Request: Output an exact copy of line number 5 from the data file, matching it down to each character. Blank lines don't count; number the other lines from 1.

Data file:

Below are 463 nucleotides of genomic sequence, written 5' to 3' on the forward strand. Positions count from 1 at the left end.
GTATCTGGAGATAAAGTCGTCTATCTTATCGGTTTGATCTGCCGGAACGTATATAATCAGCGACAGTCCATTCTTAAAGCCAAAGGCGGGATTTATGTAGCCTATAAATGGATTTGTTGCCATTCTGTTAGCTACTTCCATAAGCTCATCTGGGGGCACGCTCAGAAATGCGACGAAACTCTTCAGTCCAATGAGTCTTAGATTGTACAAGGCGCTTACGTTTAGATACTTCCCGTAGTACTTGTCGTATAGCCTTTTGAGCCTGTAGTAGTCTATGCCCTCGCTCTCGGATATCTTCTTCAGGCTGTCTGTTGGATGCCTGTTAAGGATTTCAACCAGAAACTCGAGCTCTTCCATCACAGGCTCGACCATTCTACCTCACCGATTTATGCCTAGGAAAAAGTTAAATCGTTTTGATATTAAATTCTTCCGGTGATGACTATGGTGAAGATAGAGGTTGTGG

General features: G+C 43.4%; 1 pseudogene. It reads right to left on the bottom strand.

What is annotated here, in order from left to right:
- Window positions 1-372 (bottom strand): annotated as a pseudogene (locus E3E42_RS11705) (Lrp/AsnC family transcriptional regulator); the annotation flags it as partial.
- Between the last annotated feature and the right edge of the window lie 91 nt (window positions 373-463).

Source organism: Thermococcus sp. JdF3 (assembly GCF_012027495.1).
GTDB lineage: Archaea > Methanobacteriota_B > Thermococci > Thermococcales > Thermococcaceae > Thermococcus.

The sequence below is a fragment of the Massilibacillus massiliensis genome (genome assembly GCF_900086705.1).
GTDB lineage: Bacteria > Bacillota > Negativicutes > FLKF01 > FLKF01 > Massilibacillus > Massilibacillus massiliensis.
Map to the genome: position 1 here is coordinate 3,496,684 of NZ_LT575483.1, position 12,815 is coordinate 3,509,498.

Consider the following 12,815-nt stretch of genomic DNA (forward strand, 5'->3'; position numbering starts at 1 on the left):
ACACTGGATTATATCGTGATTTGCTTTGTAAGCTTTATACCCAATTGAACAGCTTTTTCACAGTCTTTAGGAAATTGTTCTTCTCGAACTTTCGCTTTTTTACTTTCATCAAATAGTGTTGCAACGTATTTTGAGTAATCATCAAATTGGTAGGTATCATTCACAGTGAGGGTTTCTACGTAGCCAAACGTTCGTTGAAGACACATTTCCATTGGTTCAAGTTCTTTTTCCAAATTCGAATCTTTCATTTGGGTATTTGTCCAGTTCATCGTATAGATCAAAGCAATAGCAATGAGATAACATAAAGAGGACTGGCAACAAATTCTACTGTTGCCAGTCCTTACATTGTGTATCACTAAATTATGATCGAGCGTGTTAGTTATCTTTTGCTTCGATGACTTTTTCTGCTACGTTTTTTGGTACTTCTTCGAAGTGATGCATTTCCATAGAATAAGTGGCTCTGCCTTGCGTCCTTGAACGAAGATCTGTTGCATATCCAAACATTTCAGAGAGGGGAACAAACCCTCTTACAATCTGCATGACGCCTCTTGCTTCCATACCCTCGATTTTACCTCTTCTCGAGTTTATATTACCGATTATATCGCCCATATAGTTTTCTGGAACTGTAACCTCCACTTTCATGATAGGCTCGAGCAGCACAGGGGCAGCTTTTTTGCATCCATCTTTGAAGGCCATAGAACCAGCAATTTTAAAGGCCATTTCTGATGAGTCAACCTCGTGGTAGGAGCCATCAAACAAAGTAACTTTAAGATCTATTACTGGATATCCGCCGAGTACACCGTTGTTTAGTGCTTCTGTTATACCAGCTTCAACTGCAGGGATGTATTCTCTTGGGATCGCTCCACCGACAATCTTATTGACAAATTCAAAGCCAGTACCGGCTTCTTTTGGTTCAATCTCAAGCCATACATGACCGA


- Window positions 1-372 (bottom strand): annotated as a pseudogene (locus E3E42_RS11705) (Lrp/AsnC family transcriptional regulator); the annotation flags it as partial.